Welcome to nas$car’s world. While I’m not condoning what Clements said, the reaction from the baffoons at Daytona was way over the top. And isn’t off the record supposed to be a private conversation. But per usual in today’s world tattle tales and snitches are rewarded.

03/01/2013 10:33 AM

Whatta ya wanna bet he let the term ‘n***er-rig’ slip when referring to repairing something.

Wayne T. Morgan
03/01/2013 11:20 AM

Think about this, the people in thr U.S. bad mpouth the POTUS all the time and no one is carted off to prison or finned. What gives NA$CAR the right? Freedom of Speech? What’s that?

Joe W.
03/01/2013 12:12 PM

FanBoy-2 I was thinking the same thing. I agree he shouldn’t have said whatever it was he said but an indefinate suspension seems over the top. He stepped up admitted it was wrong and should have gotten a fine and maybe a one race suspension as Amy suggested. It seems everything is so extreme now. It’s either no rules or overly harsh enforsement of rules.

03/01/2013 01:26 PM

Wonder what the pentalty would have been if Bill Lester has used that word? Or, Dale Earnhardt Jr.?

03/01/2013 03:01 PM

Not sure of the context so the penalty could be to harsh…& The world is far to Pc..But what was he thinking? ..Dosn’t sound like he’s very bright (sponsors look out) but with the way this has come about it’s story of the week …Can’t see that being in Nascar’s best interests…Shoulda took him out back ..stern lecture & move on quietly…& Thanks to some dumba_ _ reporter this kids life is a mess …& why was Martys name hidden away from this..Sure don’t think he’s the guy I’d be giving interveiws

03/01/2013 03:51 PM

50 Cent, who was at the 500, uses the word all the time. I guess the color of your skin does matter.

Kevin in SoCal
03/01/2013 04:08 PM

Freedom of Speech only applies to the government not being able to censor you. It has no bearing on a private business such as NASCAR. Its their rules and their show.
However, I strongly disagree with the suspension. Saying something was “ethnically-engineered” is totally different than calling someone a racial slur. If he insulted someone, yes that should get a suspension. But just using the word to describe something? That should be a fine and probation, nothing more.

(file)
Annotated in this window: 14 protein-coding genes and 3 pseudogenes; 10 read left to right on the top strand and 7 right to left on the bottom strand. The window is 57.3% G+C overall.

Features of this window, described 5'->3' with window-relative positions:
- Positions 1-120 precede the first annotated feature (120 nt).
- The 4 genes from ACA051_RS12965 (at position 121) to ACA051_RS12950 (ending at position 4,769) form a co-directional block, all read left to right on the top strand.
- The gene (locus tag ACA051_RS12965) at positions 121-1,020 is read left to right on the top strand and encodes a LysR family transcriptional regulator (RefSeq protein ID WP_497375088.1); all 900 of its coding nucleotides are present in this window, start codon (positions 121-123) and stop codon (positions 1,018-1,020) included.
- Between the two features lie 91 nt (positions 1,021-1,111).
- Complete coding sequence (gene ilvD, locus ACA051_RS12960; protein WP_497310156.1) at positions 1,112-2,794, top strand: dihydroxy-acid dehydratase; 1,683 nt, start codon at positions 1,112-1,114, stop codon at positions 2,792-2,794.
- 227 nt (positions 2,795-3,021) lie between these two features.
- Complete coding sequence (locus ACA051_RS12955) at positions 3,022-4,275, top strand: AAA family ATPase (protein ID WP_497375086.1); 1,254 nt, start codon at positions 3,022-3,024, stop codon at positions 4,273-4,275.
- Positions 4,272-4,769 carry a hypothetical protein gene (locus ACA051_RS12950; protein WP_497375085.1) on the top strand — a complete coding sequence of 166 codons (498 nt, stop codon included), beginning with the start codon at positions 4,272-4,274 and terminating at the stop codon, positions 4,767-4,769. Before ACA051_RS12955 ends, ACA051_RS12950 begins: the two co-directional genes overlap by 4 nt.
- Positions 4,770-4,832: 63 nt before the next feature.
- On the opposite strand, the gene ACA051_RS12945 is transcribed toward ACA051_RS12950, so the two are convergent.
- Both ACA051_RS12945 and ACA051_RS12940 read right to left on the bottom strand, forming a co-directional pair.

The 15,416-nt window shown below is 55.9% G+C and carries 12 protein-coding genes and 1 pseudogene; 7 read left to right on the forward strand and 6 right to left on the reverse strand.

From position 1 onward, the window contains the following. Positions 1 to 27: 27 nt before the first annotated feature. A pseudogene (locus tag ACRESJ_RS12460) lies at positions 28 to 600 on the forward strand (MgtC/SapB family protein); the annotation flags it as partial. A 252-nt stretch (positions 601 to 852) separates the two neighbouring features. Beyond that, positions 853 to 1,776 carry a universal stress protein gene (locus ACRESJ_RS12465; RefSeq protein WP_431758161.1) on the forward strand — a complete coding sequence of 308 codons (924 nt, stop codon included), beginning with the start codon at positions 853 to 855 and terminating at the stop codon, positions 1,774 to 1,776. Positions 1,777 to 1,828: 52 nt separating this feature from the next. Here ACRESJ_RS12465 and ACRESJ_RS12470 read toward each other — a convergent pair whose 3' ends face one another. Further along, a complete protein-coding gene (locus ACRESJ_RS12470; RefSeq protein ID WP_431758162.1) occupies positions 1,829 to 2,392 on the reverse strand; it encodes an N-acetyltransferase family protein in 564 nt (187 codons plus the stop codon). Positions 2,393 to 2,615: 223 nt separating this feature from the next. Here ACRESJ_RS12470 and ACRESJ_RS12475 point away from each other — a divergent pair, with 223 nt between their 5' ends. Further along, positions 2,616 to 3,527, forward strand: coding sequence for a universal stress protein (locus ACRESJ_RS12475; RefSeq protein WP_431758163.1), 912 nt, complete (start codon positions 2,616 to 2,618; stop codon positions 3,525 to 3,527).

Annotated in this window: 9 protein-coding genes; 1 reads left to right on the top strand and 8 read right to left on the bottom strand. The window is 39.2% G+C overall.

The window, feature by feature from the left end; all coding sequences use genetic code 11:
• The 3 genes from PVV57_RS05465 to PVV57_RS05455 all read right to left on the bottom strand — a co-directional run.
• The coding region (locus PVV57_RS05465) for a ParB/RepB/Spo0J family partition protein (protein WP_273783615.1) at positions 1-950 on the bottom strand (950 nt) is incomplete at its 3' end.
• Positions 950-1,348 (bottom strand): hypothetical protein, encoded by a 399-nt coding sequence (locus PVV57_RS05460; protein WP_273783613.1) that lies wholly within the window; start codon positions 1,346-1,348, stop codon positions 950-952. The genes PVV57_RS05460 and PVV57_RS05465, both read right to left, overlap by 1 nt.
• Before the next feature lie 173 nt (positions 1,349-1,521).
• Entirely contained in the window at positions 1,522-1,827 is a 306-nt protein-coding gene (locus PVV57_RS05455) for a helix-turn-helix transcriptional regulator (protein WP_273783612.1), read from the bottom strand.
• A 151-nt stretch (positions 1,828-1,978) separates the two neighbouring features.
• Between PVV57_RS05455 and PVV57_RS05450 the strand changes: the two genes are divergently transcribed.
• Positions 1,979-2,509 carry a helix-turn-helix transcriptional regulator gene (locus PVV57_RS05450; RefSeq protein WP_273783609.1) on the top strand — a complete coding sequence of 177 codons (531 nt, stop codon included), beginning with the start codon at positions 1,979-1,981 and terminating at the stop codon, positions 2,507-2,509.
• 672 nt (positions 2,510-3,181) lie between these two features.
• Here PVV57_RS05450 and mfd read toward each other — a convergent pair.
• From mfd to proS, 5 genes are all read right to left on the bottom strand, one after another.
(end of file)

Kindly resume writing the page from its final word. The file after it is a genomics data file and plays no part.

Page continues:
03/01/2013 05:23 PM

First of all Amy, working in media, you should know MTV is one of the Goliath’s of Mass media. Clements was a complete knuckle head for saying an off the cuff remark for somebody that writes for MTV. If MTV had printed an article where Clement’s says one thing drivers don’t do is “date
N-word females” it would have been in every paper, blog, from New York to L.A. The complete stupidity on his part to utter those words, taped or not taped.Even if it’s true or just his belief, keep it to yourself. Nascar is a private company that goes beyond no medium to uphold an image of diverse acceptance. Clements got what her deserved.

03/01/2013 06:59 PM

Well if he did make the comment about the Princess and the Pole, we agree 100%, Nascrap has a way of trying to interest non race fans to the race Nascrap thinks the sheep might have remotely hear of THE DAYTONA 500. As for using a word in a “fixing” sorta way, get over it. Nascrap is a joke. I do smell a Carl Long deal goin’ down. And to the tattle tail Nascrap official, run to King Brian for your pat on your head and a good boy comment. Jerk. I would not blame ONE driver for not speaking to anyone if this is the type of garbage that is going to go down.

Steve K
03/01/2013 07:31 PM

Welcome to the nanny state! Why can’t we let people say what they want and look like clowns doing it? This country gets weaker by the day.


Contact Amy Henderson

Recent articles from Amy Henderson:

Earnhardt Ganassi Racing Announces Partnership with Cessna, Textron
Fans To Decide Format of Sprint Unlimited at Daytona
UNOH and Kentucky Speedway Extend Sponsorship Agreement
Earnhardt Out For Charlotte and Kansas After Talldega Concussion
Piquet, Jr. Wins K&N East Opener

Want to know more about Amy or see an archive of all of her articles? Check out her bio page for more information.